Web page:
Shelters are in dire need of mittens as gloves as Saskatoon remains blanketed in winter.
“We’re very desperate.” Friendship Inn director Sandra Stack said. “We have no gloves or mitts. We have lots of toques and scarves, and we have very few jackets.”
Stack said men’s winter clothing is also in short supply and the are always accepting donations at their 20th Street location. She said she didn’t personally see any cases of frostbite over the weekend but they have seen cases this winter.
The lack of gloves was echoed by Lighthouse representative DeeAnn Mercier, who said they felt the pinch over the weekend when temperatures dipped below -40 C with the windchill. She said the shelter was packed over the weekend.
“We try hard not to turn away anybody. If we had to add extra beds in our classroom or put more cots in a space, we would definitely do that,” Mercier said, they work with other local shelters to make sure everyone in need has a warm place to stay.
The Lighthouse’s mobile outreach is also out 16 hours every day checking on regular shelter users and bringing them to the facility. Mercier said they had extra staff on hand and more food made in preparation for the cold.
However, the Friendship Inn actually saw near record lows of meals handed out during the city’s first cold weather warning of the year.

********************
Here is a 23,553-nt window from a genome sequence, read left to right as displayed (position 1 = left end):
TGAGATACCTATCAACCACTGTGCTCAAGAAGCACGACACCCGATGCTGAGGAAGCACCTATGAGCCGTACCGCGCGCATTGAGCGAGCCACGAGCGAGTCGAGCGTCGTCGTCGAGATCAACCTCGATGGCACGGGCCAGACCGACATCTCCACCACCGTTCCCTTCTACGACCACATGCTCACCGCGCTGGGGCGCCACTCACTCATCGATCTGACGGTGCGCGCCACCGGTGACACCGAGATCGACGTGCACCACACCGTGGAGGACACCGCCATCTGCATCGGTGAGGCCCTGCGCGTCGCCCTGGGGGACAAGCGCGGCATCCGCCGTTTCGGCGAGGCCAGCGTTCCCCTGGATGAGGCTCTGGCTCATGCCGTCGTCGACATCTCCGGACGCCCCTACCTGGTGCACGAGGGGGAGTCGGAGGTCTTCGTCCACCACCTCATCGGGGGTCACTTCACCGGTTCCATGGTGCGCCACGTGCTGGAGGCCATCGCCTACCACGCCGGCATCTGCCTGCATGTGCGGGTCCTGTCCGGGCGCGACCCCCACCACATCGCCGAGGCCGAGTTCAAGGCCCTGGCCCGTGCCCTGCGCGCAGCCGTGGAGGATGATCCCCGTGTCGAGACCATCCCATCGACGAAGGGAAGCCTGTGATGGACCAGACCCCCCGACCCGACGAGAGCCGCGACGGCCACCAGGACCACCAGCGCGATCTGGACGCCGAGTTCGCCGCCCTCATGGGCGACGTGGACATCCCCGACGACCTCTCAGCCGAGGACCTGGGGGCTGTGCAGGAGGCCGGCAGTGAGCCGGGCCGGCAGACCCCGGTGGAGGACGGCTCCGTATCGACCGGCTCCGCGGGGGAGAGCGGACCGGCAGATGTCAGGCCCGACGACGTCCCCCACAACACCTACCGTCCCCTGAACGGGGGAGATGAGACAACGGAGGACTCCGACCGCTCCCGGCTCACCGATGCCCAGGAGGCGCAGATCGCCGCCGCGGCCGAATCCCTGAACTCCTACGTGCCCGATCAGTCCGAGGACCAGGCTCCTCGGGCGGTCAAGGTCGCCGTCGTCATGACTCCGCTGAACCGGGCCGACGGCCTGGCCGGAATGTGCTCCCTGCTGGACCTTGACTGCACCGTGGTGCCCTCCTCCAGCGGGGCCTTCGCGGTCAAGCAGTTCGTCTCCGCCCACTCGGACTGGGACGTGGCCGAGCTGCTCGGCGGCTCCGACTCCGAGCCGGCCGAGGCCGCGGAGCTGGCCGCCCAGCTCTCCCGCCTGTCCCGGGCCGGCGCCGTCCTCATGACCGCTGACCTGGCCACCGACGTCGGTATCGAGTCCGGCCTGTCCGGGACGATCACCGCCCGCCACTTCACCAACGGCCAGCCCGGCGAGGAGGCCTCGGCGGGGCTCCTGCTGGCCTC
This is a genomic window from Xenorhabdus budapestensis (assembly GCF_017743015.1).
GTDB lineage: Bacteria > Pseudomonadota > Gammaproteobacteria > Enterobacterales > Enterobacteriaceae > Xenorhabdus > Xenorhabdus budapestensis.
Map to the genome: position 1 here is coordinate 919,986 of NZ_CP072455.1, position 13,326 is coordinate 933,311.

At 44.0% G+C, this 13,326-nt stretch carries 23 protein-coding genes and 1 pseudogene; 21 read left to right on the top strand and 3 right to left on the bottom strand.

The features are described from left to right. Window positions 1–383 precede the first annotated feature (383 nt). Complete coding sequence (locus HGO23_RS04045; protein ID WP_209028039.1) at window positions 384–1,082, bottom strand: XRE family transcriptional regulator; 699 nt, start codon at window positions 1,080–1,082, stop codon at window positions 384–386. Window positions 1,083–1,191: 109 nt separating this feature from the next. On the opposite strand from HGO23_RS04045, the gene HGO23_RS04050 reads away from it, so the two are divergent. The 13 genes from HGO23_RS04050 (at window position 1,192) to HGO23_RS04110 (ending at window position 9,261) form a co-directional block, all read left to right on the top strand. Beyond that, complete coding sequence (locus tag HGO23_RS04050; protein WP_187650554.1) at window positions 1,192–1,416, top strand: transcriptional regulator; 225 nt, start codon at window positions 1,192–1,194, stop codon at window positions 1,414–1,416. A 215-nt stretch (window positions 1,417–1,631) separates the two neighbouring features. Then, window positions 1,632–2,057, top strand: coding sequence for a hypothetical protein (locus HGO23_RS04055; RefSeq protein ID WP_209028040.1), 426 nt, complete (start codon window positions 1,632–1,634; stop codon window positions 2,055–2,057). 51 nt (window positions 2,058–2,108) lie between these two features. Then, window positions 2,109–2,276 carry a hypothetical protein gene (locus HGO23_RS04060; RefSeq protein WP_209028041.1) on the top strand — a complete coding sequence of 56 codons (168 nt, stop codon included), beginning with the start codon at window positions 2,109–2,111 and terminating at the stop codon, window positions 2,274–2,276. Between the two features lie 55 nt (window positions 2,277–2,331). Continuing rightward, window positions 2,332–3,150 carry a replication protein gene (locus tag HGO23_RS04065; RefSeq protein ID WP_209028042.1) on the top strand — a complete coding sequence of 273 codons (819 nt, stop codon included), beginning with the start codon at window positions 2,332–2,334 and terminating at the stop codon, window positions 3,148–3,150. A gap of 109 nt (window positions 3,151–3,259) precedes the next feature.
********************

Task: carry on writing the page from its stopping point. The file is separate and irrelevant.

“We only served 57 on Saturday for breakfast. Usually we’re at least 400 or 500,” Stack said, adding while it’s good people are staying in their homes or shelters during the cold weather, she hopes they are also getting nutritious food.
M.D. Ambulance director Troy Davies said they didn’t receive any calls about frostbite problems, but he said Saskatchewan’s cold weather poses unique challenges for paramedics.
“When we hit the -30s, -40s, we start to see hypothermia and frostbite as secondary injuries,” he said.
Davies said calls like seniors falling outside get full lights and sirens when the temperature plummets.
“Lying on the sidewalk and you’re a senior, even though you’re not suffering from cold, you’re suffering from a twisted ankle, that other element’s going to kick in quickly if we don’t get there,” he said.
Paramedics also have to treat patients as quickly as they can at car crash scenes to avoid a patient going into shock of an intravenous line freezing.
Workers also have to take care of themselves. Davies said workers can’t wear winter gloves while putting in a needle or doing delicate work in the back of a cold ambulance so their hands are at risk of frostbite or clamping up in the cold.